For those of you unfamiliar with the Michelle Carter case or the HBO documentary “I Love You Now Die” about the case, let me set out HBO’s description of the case for you to catch up [SPOILERS ALERT!!]:
“In July 2014, 18-year-old Conrad Roy died by suicide in his car at a parking lot in Fairhaven, Mass. Police soon discovered a series of alarming text messages from his girlfriend, 17-year-old Michelle Carter, that seemed to encourage him to kill himself. This discovery sparked sensational headlines nationwide, leading to a trial that raised difficult questions about technology, social media and mental health, while asking if one person can be held responsible for the suicide of another. In 2012, teens Michelle Carter and Conrad Roy fell in love. They lived hours apart and met in person no more than five times, but exchanged thousands of texts over a two-year period. After Roy was found dead in his car in July 2014, what appeared to be a standard case of suicide by carbon-monoxide intoxication took a shocking turn when investigators discovered alarming text messages on his phone. Carter, 17 at the time, had urged Roy to kill himself, even after he had second thoughts and removed himself from his car.
Directed by Erin Lee Carr (HBO’s At the Heart of Gold: Inside the USA Gymnastics Scandal and Mommy Dead and Dearest) I Love You, Now Die explores the complicated relationship between Carter and Roy, drawing on some of the thousands of texts they exchanged over two years to chronicle their courtship and its tragic consequences. Featuring unprecedented access to the families, friends and communities that were forever changed by this unusual case, the documentary explores the changing nature of the justice system today, following a story that has wider implications for society at large, both online and in real life. The film presents a well-rounded look at a bizarre tale that was a deadly convergence of mental illness, loneliness, pop culture and technology.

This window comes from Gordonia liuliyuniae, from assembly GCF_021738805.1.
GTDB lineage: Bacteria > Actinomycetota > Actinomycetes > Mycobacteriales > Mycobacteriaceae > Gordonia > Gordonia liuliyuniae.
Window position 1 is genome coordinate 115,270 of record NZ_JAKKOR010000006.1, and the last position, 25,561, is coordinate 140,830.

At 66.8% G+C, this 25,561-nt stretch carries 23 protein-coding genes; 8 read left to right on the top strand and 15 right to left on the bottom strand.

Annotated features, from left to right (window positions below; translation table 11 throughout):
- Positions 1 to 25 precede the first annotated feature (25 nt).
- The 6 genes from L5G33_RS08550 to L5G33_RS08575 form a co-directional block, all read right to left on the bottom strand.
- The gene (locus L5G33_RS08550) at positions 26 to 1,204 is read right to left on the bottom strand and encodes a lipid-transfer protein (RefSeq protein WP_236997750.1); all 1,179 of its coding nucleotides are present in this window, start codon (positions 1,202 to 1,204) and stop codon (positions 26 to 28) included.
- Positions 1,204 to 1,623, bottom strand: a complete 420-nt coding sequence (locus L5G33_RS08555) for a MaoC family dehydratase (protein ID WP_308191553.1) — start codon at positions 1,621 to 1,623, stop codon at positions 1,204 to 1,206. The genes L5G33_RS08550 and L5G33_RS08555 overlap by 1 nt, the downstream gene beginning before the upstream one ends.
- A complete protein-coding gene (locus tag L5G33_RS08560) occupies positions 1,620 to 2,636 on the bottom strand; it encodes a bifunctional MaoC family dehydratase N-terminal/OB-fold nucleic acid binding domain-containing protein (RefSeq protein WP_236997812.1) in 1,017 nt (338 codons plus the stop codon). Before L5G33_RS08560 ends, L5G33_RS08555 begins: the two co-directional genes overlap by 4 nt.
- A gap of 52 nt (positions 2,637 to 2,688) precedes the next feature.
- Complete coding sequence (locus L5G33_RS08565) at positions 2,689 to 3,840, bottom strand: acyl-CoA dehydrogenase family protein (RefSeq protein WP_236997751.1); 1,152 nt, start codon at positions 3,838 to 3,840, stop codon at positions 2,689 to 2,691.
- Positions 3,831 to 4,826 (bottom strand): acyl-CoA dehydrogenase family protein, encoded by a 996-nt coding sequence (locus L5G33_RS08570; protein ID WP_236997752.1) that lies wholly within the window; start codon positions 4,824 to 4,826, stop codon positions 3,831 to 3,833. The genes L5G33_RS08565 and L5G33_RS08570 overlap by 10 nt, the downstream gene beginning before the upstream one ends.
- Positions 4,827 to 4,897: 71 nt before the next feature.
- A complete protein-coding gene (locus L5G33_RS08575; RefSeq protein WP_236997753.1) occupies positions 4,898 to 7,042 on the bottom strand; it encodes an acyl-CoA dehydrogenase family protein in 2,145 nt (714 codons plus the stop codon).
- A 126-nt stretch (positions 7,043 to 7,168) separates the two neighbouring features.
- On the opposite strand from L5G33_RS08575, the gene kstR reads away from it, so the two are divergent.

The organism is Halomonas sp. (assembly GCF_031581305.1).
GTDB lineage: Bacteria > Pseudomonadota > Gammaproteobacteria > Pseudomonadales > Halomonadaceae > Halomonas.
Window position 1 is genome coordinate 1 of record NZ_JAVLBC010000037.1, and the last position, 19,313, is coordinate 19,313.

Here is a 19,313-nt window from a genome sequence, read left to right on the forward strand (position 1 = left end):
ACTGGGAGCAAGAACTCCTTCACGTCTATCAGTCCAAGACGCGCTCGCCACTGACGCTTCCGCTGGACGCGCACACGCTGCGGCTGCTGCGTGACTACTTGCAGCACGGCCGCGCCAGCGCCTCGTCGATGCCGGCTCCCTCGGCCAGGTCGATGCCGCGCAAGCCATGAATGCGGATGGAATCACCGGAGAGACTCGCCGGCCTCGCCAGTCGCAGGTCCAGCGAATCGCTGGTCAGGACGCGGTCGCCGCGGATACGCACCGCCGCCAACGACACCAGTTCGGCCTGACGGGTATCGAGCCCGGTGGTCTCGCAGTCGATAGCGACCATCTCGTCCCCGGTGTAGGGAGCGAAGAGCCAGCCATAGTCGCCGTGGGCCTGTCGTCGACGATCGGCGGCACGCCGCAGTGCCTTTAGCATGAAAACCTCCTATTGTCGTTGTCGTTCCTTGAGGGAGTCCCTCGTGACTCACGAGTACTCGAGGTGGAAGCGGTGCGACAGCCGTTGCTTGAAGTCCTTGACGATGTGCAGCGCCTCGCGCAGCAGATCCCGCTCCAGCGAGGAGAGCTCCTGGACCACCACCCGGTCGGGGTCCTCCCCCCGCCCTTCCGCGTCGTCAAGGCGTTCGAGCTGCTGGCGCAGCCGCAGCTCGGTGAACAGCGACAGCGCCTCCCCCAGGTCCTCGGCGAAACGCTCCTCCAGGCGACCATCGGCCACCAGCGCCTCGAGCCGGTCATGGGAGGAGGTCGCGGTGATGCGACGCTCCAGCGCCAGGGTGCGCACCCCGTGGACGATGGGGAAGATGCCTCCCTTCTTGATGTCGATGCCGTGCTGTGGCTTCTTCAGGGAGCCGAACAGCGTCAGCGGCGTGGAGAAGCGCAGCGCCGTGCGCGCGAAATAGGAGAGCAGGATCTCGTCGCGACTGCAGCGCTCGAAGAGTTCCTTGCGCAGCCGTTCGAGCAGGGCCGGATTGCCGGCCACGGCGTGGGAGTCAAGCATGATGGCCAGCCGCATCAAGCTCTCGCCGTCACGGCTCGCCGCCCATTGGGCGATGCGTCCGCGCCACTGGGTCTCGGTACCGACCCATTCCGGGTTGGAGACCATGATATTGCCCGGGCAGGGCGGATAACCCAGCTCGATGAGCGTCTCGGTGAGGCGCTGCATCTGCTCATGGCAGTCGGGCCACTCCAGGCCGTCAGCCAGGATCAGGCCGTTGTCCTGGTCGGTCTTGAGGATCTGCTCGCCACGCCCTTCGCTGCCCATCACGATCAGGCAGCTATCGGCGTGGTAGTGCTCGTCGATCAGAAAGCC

In July 2017, Michelle Carter was charged with involuntary manslaughter in the suicide of Roy. In August 2017, she was found guilty and began her 15-month prison sentence in February 2019, following a failed appeal. I Love You, Now Die includes footage from Michelle Carter’s trial, where the filmmakers had the only camera allowed in court and supplied the pool camera for this historic case. It also features interviews with key individuals in the story, including: Conrad Roy’s immediate family; Joseph Cataldo, Michelle Carter’s defense attorney; Dr. Peter Breggin, an expert witness for the defense; police detectives; and journalists who covered the case extensively.”
So first of all, Erin Lee Carr does an amazing job with the story, showing both sides of the argument and giving us enough background about the two young people in the middle of the story to get a better understanding of this tragedy. Carr is on a roll, having released an autobiography and another great HBO documentary “At the Heart of Gold” about the sexual abuse of US Olympic female gymnasts by Larry Nassar, the teams long-time doctor. It makes for compelling television.
But for me, one of the great takeaways I got from the film is that for the first time in recent memory, a true-crime documentary featured a lawyer who knew what he was doing and did it competently throughout the piece. Joseph Cataldo, Michelle Carter’s principal trial lawyer, is a prominent local criminal defense lawyer. This is not Cataldo’s first high-profile case. He previously represented Terry Glynn, former Patriots football player, who was accused of assault. But this case garnered national attention as it showed the reach that texting and social media have made upon our lives.